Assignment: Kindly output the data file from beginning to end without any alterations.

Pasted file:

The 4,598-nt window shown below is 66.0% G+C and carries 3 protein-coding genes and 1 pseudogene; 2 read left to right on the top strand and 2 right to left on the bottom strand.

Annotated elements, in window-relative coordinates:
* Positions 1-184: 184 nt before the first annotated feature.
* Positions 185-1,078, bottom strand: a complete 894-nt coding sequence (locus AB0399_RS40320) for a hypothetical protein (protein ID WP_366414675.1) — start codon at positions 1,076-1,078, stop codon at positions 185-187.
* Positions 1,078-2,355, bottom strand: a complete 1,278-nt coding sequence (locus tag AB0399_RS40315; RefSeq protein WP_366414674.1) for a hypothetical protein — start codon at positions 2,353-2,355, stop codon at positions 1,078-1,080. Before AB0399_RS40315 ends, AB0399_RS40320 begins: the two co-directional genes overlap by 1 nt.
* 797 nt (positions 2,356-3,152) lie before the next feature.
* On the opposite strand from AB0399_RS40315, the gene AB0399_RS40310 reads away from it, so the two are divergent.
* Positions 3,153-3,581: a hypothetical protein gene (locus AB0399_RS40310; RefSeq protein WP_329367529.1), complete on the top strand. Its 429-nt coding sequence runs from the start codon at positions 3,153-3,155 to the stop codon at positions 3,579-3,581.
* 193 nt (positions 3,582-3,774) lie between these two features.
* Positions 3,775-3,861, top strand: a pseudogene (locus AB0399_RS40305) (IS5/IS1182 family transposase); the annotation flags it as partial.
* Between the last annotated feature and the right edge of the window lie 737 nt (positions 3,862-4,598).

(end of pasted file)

The 4,598-nt window shown below is 66.0% G+C and carries 3 protein-coding genes and 1 pseudogene; 2 read left to right on the top strand and 2 right to left on the bottom strand.

Annotated elements, in window-relative coordinates:
* Positions 1-184: 184 nt before the first annotated feature.
* Positions 185-1,078, bottom strand: a complete 894-nt coding sequence (locus AB0399_RS40320) for a hypothetical protein (protein ID WP_366414675.1) — start codon at positions 1,076-1,078, stop codon at positions 185-187.
* Positions 1,078-2,355, bottom strand: a complete 1,278-nt coding sequence (locus tag AB0399_RS40315; RefSeq protein WP_366414674.1) for a hypothetical protein — start codon at positions 2,353-2,355, stop codon at positions 1,078-1,080. Before AB0399_RS40315 ends, AB0399_RS40320 begins: the two co-directional genes overlap by 1 nt.
* 797 nt (positions 2,356-3,152) lie before the next feature.
* On the opposite strand from AB0399_RS40315, the gene AB0399_RS40310 reads away from it, so the two are divergent.
* Positions 3,153-3,581: a hypothetical protein gene (locus AB0399_RS40310; RefSeq protein WP_329367529.1), complete on the top strand. Its 429-nt coding sequence runs from the start codon at positions 3,153-3,155 to the stop codon at positions 3,579-3,581.
* 193 nt (positions 3,582-3,774) lie between these two features.
* Positions 3,775-3,861, top strand: a pseudogene (locus AB0399_RS40305) (IS5/IS1182 family transposase); the annotation flags it as partial.
* Between the last annotated feature and the right edge of the window lie 737 nt (positions 3,862-4,598).